Cookies on this website
We use cookies to ensure that we give you the best experience on our website. If you click 'Continue' we'll assume that you are happy to receive all cookies and you won't see this message again. Click 'Find out more' for information on how to change your cookie settings.

Facing the consequence of a decision we made can trigger emotions like satisfaction, relief, or regret, which reflect our assessment of what was gained as compared to what would have been gained by making a different decision. These emotions are mediated by a cognitive process known as counterfactual thinking. By manipulating a simple gambling task, we characterized a subject's choices in terms of their anticipated and actual emotional impact. Normal subjects reported emotional responses consistent with counterfactual thinking; they chose to minimize future regret and learned from their emotional experience. Patients with orbitofrontal cortical lesions, however, did not report regret or anticipate negative consequences of their choices. The orbitofrontal cortex has a fundamental role in mediating the experience of regret.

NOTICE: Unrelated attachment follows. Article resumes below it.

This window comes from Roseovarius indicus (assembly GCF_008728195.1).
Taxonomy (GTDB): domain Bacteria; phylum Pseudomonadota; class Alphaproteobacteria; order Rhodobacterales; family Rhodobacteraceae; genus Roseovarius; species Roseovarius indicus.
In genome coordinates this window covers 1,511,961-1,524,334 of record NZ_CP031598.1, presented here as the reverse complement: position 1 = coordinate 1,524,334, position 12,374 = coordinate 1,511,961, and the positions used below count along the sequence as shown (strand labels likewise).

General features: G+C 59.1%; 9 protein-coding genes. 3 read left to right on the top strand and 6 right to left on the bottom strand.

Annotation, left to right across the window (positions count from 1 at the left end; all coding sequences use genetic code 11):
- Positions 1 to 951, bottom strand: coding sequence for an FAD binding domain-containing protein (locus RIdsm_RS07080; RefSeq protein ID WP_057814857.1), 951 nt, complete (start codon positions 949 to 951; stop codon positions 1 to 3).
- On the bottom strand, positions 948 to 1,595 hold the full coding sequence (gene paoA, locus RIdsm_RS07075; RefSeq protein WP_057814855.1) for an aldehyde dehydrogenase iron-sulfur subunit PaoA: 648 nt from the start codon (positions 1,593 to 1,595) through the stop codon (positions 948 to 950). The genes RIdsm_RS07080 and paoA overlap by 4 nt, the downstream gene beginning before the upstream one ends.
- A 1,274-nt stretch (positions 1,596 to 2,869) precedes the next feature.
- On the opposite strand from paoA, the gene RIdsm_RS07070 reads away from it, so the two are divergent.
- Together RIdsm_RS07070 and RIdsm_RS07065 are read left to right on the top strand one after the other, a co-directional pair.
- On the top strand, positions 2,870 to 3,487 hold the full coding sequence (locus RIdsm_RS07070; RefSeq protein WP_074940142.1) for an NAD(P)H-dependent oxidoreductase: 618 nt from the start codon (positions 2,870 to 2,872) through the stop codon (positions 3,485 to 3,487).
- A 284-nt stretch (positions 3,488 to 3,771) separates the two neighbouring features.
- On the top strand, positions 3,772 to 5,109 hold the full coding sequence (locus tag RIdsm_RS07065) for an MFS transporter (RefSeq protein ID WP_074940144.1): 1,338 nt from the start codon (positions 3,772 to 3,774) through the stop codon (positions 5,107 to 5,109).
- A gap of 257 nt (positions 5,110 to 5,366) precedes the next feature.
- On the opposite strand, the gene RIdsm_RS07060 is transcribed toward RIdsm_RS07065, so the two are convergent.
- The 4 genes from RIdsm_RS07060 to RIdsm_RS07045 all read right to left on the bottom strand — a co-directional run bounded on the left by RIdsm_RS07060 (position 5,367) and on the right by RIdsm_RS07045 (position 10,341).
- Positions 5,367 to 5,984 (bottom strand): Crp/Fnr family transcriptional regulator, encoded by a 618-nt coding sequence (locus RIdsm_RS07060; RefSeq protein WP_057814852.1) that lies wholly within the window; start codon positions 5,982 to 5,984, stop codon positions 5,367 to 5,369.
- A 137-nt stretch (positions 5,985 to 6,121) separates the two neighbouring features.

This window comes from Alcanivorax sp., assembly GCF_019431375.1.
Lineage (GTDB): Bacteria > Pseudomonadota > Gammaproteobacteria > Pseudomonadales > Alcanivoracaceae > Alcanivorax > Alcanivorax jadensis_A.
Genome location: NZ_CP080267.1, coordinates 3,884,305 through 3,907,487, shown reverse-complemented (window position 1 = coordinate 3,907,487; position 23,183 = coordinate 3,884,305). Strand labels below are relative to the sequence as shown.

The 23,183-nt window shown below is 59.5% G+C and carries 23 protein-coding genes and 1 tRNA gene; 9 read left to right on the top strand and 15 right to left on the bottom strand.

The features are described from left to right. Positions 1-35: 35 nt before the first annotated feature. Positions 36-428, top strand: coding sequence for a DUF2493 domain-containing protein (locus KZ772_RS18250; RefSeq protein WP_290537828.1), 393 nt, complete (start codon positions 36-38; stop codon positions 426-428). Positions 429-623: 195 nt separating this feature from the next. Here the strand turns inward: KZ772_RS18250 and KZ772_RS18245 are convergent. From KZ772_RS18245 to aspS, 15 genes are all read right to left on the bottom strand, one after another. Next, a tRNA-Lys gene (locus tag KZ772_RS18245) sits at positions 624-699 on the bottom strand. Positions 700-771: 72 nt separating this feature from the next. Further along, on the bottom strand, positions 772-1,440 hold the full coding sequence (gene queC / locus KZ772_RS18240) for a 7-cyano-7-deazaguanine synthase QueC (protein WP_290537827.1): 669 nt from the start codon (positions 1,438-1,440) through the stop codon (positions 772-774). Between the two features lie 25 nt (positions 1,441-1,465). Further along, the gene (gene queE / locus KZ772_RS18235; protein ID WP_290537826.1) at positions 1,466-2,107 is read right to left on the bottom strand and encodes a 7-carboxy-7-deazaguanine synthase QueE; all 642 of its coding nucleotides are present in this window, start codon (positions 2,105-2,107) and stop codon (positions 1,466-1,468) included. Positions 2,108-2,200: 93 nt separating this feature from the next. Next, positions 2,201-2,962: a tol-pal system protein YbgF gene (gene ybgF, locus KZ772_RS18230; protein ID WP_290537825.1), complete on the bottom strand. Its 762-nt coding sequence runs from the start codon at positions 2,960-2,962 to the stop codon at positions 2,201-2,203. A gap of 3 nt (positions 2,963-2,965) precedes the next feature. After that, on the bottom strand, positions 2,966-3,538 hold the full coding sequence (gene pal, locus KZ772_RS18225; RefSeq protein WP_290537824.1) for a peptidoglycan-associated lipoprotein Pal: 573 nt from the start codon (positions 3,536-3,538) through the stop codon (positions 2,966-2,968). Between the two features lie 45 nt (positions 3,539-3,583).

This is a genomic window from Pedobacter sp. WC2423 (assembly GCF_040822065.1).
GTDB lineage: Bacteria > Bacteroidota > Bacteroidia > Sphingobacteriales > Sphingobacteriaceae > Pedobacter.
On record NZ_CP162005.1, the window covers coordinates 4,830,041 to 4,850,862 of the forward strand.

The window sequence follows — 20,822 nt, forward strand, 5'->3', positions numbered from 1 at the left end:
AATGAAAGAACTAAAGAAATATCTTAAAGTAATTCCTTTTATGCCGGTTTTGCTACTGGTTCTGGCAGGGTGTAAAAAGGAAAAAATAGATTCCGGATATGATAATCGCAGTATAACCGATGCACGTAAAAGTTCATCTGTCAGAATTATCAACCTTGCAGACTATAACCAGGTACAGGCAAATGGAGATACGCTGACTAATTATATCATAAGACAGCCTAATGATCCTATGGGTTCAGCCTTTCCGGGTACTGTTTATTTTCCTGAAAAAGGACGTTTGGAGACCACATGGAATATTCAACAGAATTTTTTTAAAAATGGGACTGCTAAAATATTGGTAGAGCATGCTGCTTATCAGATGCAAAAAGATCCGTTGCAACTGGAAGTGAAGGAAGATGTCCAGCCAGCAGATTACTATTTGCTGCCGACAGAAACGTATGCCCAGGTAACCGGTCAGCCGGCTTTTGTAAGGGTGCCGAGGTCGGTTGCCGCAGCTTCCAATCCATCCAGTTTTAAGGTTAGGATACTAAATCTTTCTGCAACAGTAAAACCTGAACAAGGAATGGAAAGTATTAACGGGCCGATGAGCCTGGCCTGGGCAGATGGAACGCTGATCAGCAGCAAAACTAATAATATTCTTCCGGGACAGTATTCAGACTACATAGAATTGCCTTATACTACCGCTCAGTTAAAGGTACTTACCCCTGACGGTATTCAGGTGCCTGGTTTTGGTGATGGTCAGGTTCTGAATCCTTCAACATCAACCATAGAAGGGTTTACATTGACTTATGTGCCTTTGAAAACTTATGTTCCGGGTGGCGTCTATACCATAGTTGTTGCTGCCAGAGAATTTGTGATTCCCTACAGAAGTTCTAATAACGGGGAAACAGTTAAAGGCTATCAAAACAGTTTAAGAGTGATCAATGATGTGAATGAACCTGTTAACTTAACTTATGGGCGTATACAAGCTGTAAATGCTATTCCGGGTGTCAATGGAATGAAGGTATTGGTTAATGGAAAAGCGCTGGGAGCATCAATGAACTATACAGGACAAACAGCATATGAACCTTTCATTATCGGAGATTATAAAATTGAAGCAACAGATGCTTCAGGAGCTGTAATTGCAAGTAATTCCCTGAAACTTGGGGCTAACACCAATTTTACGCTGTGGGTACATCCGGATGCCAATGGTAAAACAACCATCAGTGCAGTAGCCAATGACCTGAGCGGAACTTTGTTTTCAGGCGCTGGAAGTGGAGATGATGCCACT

Original publication

DOI

10.1126/science.1094550

Type

Journal article

Journal

Science

Publication Date

21/05/2004

Volume

304

Pages

1167 - 1170

Keywords

Adult, Brain Diseases, Choice Behavior, Decision Making, Emotions, Feedback, Psychological, Female, Frontal Lobe, Galvanic Skin Response, Gambling, Humans, Male, Middle Aged, Models, Psychological, Thinking